|May||Company A mustered into Confederate Service under Captain Perry and sent to Virginia ahead of other companies|
|July||Remaining eleven companies completed organization at Jacksonville, Florida under Colonel George T. Ward, Lieutenant Colonel Samuel St. George Rogers and Major Lewis G. Pyles.|
|April||The regiment was on duty in Virginia with 530 effectives|
Battle of Williamsburg
Colonel Ward was killed and Lieutenants C. Seton Fleming and Joseph M. Tolbert were wounded.
|May 10-11||In the spring reorganization of the regiment Colonel Perry was elected colonel, Major Pyles was elected lieutenant colonel and Captain George W. Call of Company K was elected major.|
Battle of Seven Pines
Major Call and Captains W. D. Ballantine, Charles F. Flagg and R. G. Jerkins, and Lieutenants A. C. Butler, Thomas A. Perry, Henry J. Pooser and David S. Reynolds were killed.
Lieutenant Colonel Pyles, Captains William E. McCaslin, Walter R. Moore, and M. J. C. Musgrove and Lieutenants Thomas M. Brown, A. M. Carlisle, David L. Dunham, J. R. Kimbrew, John B. O’Neal, John Parker, George E. Pooser, A. J. Stewart, J. J. Thompson, Harrison Tillinghast, Lew Williams and Clayborne L. Wright were wounded.
Captain Walter R. Moore of Company C was promoted to major.
|June 27 and
Battles of Gaines’ Mill and Frasier’s Farm
Lieutenant J. H. Sikes and 23 enlisted men were killed, Colonel Perry, Captains Walter R. Moore and George W. Parkhill, and Lieutenants David L. Dunham, Richard C. Parkhill, Harrison Pratt, Ben F. Watts and 114 enlisted men were wounded
|August||Colonel Perry was promoted to Brigadier General. Lt. Colonel Lewis G. Pyles was promoted to colonel.|
|September||Transferred with Pryor’s Brigade to Anderson’s Division of Longstreet’s Command.|
Assigned to Pryor’s Brigade of Anderson’s Division. Captain W. D. Ballantine was in command until he was wounded, when Lieutenant Geiger took command. The regiment lost 49 casualties in the campaign, including Captain Harrison Tillinghast and Lieutenant J. C. Hamilton, who were killed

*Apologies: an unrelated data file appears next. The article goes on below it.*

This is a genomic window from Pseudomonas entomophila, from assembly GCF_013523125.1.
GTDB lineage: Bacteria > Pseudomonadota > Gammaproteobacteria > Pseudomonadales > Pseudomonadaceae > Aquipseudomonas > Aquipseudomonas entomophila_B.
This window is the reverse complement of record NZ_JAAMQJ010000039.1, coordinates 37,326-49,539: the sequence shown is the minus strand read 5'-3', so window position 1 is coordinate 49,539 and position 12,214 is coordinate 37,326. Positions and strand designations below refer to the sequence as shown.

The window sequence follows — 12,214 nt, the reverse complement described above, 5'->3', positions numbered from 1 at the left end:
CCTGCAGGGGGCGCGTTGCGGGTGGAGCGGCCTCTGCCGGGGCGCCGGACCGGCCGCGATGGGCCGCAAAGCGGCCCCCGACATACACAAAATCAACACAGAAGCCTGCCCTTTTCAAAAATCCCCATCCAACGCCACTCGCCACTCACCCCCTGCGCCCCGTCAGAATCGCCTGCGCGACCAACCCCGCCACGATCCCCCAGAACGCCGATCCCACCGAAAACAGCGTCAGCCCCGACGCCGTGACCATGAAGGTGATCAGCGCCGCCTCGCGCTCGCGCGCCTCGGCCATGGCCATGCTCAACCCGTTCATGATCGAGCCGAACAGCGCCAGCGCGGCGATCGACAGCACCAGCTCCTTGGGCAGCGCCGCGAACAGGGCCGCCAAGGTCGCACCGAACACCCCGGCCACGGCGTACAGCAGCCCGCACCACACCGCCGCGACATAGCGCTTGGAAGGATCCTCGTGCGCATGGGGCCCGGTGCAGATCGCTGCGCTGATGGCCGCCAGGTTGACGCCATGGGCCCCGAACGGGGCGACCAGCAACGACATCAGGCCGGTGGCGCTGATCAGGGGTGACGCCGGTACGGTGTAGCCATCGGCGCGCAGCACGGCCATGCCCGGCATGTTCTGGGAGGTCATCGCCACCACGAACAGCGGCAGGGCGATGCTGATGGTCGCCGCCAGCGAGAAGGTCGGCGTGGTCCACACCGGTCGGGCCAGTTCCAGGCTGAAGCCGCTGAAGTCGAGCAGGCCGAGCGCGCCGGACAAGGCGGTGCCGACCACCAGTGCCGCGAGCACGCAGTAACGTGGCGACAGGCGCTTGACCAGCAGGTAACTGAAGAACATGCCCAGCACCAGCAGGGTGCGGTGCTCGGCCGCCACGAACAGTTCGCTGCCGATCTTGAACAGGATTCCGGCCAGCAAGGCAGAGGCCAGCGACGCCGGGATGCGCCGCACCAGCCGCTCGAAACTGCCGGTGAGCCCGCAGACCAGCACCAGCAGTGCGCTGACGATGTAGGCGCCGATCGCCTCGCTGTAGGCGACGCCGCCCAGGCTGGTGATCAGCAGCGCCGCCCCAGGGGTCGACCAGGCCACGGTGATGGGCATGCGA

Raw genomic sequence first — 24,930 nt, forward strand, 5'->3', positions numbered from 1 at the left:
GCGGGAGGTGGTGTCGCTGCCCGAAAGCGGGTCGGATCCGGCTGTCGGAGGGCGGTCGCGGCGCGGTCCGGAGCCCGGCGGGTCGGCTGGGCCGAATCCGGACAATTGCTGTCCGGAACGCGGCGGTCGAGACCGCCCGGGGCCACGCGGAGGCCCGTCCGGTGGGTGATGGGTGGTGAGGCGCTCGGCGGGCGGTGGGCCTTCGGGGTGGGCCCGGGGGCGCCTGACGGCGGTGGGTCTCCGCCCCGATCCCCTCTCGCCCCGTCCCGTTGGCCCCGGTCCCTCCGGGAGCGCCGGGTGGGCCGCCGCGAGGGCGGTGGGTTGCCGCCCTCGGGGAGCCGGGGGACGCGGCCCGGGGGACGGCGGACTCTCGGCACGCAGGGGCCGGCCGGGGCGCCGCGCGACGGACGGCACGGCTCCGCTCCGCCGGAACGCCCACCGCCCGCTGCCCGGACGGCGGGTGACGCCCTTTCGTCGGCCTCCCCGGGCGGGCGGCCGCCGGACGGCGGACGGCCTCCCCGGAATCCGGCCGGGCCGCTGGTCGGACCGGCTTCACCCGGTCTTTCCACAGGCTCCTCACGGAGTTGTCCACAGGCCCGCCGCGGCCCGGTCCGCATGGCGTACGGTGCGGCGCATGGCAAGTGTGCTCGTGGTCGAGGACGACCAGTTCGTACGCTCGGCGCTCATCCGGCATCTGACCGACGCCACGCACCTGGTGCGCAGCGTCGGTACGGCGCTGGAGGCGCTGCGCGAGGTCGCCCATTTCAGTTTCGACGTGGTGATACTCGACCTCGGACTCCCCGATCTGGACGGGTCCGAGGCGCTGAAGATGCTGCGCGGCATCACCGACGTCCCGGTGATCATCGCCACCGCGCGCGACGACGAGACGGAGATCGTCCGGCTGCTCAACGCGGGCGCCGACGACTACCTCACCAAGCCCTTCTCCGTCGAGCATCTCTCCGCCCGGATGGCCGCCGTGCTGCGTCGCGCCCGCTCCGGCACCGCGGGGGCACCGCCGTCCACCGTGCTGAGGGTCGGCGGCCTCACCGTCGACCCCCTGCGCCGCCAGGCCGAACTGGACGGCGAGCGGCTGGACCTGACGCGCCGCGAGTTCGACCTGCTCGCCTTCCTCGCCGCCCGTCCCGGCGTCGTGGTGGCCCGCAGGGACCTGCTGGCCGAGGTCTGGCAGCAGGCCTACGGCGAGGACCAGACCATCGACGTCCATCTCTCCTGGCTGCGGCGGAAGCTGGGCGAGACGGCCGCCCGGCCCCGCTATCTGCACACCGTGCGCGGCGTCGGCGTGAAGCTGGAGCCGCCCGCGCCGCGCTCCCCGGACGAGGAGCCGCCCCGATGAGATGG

|November||Assigned with Perry’s Brigade to Anderson’s Division of Longstreet’s First Corps|
The regiment was commanded by Colonel Lewis G. Pyles.
The regiment lost 3 killed and 29 wounded. Captain W. H. H Rogers was killed, and Major Walter R. Moore and Captain C. Seton Fleming were wounded. Lieutenants William F. Lee, James W. Brett, Spier Allison, and Amos Whitehead were wounded and disabled.
|June||Assigned to Perry’s Florida Brigade of Anderson’s Division in the newly created Third Corps.|
Lieutenants E.C. Humphrey and Thomas M. Brown killed
The regiment brought 242 men to the field and was commanded by Major Walter R. Moore until he was wounded, then by Captains William Ballantine and Alexander Mosely and Adjutant Raymond Reid. It took part in Longstreet’s assault of July 2 and supported Pickett’s Charge of July 3.
The regiment lost Captains Elliott L. Hampton, R. G. Jerkins and William E. McCaslin, Lieutenants George E. Pooser, H. F. Riley and P. Shealy, and 17 enlisted men killed.
Major Walter R. Moore, Captains William Ballantine, Julian Betton, James H. Johnson, Alexander Mosely, John Day Perkins and Patrick P. L. Todd, Lieutenants William A. Ball, David L. Dunham, Jesse Dupree, John W. Hall, Joseph M. Tolbert and William B. Watson and 73 enlisted men were wounded, and 11 men were missing.
Of the wounded officers, Major Moore, Captains Ballantine, Johnson, Mosely and Perkins and Lieutenants Ball, Dunham and Watson were captured. Watson died in captivity on February 23, 1864 at Johnson’s Island.
Lieutenants L.T. Landrum and Henry De Loach were killed
Orange Court House
Patrick P. L. Todd was killed
Battle of Rappahannock Station
Lieutenant L. Maynard Perry was wounded and disabled
|May 8 – 12||
2nd Lieutenant D. F. Bradley was killed
|May 31 – June 12||
Captain C. Seton Fleming was killed
|July 12||Walter R. Moore was promoted to colonel although still in Federal prison.|
|August||Assigned to Finnegan’s Brigade of Mahone’s Division of the Third Corps.|
|October 11||Colonel Moore was exchanged and returned to the regiment|
Surrendered 7 officers and 59 men.
The colors surrendered there were returned to the State of Florida and are now in the posession of the Museum of Florida History . An earlier set of colors that were retired from service and sent to the Governor in 1865 are also in the museum’s collection.